SPS Today: World Premiere Director of Chapel Music Nicholas White Sets His Dreams to Music
Nicholas White was browsing the poetry shelves at the library of McMurry University in Abilene, Texas, when he discovered little-known lyrics by the author F. Scott Fitzgerald, who was not known as a poet. A year later, in 1994, White premiered the piece (“On Dreams Alone”) at a composer’s forum at Hardin Simmons University.
“On Dreams Alone” was one of 13 songs performed in a major new work by White for the Keiser Concert Series on April 13. Twenty-five years removed from that chance discovery, White, the director of chapel music and organist at St. Paul’s since 2011, has built an impressive body of work, setting the prose of 19th century poets to music. He swears that the selection of the vintage scribes’ work is coincidental to their common theme of dreams. White’s mastery of sacred music and his understanding of how to make it accessible in an increasingly secular world has led to numerous commissions, including an opportunity in 2011 to write a musical setting of Edgar Allan Poe’s “The Raven” – all 18 verses – for the 2012-13 season of the Dumbarton Concert series in Washington, D.C.
“The poem is so well-known and iconic,” says White, “and remarkably had never been set as a composed song.”
The original “Raven” piece for the Dumbarton series was written for four soloists, a string quartet, and a piano. The April 13 performance at St. Paul’s marked the third version of the Poe conversion White has put together. It included six soloists, a string quartet with added double bass, and a choir in the form of the SPS Madrigal Singers, bringing the number of participants to 32, which made the performance more of a spectacle.
“Nicholas White’s music stands out for its sing-ability,” says soloist Roger Isaacs. “His understanding of vocal and instrumental writing enables him to craft work that is complex yet accessible, and his sense of musical line will have you humming themes days after the performance.”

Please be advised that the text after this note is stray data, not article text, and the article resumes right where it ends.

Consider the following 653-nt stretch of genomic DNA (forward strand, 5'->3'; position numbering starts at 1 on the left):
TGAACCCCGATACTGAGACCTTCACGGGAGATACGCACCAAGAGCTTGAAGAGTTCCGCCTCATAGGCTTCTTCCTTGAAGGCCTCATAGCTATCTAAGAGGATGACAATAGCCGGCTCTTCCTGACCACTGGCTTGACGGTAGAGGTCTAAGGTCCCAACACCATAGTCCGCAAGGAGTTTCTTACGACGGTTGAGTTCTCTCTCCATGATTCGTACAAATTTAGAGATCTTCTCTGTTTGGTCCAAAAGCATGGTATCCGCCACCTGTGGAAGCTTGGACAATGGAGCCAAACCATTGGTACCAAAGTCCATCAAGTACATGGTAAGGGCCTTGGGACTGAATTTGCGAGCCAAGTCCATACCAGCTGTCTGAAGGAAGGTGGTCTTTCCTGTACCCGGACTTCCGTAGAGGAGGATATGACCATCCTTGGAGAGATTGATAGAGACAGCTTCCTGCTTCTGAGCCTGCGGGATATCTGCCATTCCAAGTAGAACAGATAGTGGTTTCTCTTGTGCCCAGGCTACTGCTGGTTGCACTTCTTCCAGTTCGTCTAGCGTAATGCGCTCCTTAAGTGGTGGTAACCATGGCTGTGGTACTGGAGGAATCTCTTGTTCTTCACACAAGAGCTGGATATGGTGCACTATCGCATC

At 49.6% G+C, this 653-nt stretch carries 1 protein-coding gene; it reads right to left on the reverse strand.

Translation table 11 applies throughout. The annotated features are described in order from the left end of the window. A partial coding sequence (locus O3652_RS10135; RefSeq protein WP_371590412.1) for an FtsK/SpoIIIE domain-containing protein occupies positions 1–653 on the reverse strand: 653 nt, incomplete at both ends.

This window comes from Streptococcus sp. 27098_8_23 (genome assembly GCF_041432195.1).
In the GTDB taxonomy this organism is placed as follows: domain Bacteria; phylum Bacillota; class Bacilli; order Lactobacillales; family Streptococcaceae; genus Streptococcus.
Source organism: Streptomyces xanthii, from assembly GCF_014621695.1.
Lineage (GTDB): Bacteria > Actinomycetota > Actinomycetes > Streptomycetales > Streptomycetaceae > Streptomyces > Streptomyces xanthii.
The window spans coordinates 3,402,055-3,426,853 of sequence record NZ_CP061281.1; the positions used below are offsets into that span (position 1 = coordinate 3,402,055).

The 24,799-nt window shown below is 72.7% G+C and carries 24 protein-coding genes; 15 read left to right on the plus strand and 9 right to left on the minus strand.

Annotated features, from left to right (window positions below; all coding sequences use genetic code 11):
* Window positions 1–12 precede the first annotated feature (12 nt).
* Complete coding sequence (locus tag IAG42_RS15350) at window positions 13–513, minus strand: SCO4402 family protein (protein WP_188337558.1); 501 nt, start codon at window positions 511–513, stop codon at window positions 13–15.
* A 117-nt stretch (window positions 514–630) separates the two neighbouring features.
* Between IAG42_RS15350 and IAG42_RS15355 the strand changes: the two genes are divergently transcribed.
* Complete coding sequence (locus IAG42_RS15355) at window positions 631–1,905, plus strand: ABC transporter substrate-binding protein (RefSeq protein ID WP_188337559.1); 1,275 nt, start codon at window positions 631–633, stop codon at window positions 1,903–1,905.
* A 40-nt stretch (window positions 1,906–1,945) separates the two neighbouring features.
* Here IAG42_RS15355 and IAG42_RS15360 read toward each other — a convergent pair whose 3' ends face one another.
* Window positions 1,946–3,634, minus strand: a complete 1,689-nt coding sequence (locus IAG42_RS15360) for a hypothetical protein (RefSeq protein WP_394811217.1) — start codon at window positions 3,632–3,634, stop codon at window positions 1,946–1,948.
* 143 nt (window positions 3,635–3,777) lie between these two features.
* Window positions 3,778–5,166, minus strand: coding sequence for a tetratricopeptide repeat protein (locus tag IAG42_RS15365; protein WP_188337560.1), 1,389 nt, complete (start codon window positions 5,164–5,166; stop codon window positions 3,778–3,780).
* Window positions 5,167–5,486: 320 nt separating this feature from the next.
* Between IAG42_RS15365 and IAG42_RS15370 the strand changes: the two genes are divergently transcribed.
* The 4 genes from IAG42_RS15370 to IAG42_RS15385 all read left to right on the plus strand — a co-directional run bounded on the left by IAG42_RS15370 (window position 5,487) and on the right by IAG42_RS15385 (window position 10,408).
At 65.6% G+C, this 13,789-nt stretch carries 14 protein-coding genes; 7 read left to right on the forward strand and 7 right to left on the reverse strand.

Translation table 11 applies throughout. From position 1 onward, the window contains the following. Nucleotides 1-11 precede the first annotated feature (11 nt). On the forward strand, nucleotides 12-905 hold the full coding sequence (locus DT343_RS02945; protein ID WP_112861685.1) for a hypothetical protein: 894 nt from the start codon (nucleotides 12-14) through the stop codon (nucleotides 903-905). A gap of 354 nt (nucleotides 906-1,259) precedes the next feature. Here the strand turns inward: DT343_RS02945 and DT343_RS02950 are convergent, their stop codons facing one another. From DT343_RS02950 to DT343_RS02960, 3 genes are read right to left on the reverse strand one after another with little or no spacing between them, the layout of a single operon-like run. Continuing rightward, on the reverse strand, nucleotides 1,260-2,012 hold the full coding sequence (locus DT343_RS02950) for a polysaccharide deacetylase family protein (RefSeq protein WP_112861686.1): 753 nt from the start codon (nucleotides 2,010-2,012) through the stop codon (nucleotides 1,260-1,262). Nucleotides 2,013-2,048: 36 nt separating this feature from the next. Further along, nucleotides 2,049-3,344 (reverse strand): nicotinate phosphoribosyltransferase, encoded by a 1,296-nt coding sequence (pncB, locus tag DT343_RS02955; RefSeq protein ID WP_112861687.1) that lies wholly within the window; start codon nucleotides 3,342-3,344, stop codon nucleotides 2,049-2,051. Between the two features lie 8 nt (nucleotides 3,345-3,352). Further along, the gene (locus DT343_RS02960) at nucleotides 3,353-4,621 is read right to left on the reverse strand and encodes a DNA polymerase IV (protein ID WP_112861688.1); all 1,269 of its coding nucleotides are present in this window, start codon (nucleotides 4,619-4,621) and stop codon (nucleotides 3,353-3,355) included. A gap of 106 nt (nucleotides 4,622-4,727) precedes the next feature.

The program for the Keiser Concert Series also included original White compositions from the poetic works of Dante Gabriel Rossetti, Christina Rossetti, Robert Bridges, and Arthur O’Shaughnessy. “The Raven” portion of the program was a test for the Madrigals, says White, because of the student singers’ role as collective amplifiers of the six guest soloists. The presence of the Madrigals, says White, added a layer of warmth and fullness to the sound, and the students executed the word-heavy movements with aplomb.
“The strangest part,” White says of the initial inspiration of the F. Scott Fitzgerald verses, “is that it took 25 years for me to make this music public. That’s a long gestation.” White’s next commission is a 45-minute choir and orchestra piece in celebration of the Concord Chorale’s 50th anniversary. The setting of Wordsworth’s Ode “Intimations of Immortality” will be performed in January 2019.